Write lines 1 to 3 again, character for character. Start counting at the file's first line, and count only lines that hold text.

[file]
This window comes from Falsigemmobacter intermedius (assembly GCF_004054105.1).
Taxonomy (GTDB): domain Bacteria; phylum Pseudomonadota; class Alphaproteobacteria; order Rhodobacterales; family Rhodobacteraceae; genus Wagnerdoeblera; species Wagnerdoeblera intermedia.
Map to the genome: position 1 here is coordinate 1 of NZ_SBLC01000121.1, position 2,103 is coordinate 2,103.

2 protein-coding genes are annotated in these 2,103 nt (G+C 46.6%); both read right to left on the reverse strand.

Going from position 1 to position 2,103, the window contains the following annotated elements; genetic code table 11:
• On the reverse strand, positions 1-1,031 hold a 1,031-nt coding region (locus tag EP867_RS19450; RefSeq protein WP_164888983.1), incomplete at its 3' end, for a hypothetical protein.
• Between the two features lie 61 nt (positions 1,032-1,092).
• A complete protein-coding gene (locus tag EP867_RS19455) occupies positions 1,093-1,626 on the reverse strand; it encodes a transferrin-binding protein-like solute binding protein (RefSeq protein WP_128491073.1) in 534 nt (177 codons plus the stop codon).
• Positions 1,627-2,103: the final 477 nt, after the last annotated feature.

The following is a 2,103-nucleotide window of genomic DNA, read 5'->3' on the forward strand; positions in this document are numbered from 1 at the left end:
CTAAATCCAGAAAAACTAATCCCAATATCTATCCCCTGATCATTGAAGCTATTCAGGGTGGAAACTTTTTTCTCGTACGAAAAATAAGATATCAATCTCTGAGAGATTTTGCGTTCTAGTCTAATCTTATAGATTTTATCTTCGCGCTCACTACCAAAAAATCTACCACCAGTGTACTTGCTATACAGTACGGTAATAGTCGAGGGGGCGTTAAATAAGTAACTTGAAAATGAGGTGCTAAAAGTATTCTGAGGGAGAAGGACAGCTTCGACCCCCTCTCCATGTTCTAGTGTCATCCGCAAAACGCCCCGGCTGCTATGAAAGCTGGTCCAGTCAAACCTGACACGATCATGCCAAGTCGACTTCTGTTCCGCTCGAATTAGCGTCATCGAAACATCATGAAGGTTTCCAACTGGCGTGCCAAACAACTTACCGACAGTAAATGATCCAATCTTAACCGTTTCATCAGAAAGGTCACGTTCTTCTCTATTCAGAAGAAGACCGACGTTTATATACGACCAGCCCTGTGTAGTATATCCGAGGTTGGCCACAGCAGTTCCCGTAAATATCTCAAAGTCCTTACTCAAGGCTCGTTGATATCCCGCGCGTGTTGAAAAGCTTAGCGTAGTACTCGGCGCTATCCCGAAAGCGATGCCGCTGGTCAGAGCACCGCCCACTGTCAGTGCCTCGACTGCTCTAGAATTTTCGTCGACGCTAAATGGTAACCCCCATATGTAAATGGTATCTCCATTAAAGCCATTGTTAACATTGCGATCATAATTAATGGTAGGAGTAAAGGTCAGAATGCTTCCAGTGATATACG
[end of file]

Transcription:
This window comes from Falsigemmobacter intermedius (assembly GCF_004054105.1).
Taxonomy (GTDB): domain Bacteria; phylum Pseudomonadota; class Alphaproteobacteria; order Rhodobacterales; family Rhodobacteraceae; genus Wagnerdoeblera; species Wagnerdoeblera intermedia.
Map to the genome: position 1 here is coordinate 1 of NZ_SBLC01000121.1, position 2,103 is coordinate 2,103.